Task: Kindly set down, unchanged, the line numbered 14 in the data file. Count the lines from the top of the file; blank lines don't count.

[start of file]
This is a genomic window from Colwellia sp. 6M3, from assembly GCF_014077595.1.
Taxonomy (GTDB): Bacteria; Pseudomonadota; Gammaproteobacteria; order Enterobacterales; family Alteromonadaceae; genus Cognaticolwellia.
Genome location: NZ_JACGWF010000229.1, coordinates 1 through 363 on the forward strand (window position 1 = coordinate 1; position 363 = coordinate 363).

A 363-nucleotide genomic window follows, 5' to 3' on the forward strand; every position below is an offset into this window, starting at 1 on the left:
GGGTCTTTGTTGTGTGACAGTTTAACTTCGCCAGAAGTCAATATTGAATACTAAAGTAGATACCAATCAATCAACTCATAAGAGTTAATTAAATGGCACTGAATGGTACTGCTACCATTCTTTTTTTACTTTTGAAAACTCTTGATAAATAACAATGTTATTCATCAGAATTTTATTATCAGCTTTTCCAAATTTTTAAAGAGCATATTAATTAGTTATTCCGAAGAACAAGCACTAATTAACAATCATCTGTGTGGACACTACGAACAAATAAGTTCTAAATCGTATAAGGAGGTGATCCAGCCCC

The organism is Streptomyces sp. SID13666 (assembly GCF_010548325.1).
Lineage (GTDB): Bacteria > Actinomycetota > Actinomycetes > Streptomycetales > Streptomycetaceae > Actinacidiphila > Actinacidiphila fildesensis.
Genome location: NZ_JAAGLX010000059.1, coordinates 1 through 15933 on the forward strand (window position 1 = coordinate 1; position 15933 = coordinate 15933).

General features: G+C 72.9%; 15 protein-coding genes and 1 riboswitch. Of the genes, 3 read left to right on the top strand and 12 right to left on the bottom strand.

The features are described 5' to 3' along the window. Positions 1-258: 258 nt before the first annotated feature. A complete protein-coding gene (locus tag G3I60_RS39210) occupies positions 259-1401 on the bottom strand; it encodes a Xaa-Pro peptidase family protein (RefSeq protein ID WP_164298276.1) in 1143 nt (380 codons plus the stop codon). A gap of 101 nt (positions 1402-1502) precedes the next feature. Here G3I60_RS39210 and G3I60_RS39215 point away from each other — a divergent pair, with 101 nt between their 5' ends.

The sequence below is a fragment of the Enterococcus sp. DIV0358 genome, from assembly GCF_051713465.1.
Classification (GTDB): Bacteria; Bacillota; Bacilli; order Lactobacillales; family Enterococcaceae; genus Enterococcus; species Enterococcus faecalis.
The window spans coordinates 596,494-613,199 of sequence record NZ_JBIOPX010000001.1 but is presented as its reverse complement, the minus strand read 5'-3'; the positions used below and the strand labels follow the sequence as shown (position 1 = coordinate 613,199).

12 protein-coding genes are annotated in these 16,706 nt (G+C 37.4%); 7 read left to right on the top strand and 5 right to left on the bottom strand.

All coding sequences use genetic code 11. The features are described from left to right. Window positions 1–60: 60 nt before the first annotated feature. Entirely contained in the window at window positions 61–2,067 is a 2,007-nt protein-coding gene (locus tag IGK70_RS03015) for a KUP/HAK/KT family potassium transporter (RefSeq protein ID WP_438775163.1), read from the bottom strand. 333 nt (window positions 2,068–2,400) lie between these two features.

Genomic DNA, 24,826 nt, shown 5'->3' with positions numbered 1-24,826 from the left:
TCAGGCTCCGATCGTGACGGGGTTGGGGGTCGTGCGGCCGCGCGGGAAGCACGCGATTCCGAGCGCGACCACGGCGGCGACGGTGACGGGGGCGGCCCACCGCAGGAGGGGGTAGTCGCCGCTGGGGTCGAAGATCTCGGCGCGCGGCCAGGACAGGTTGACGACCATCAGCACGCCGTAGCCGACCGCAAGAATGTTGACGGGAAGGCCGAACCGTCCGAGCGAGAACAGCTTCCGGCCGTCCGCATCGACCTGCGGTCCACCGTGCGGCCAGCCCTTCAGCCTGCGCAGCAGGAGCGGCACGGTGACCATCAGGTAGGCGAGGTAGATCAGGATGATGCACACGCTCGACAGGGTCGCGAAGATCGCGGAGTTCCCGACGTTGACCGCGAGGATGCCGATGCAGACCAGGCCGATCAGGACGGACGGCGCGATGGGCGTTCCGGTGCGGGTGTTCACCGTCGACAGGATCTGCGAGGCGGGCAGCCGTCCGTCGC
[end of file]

12 protein-coding genes are annotated in these 16,706 nt (G+C 37.4%); 7 read left to right on the top strand and 5 right to left on the bottom strand.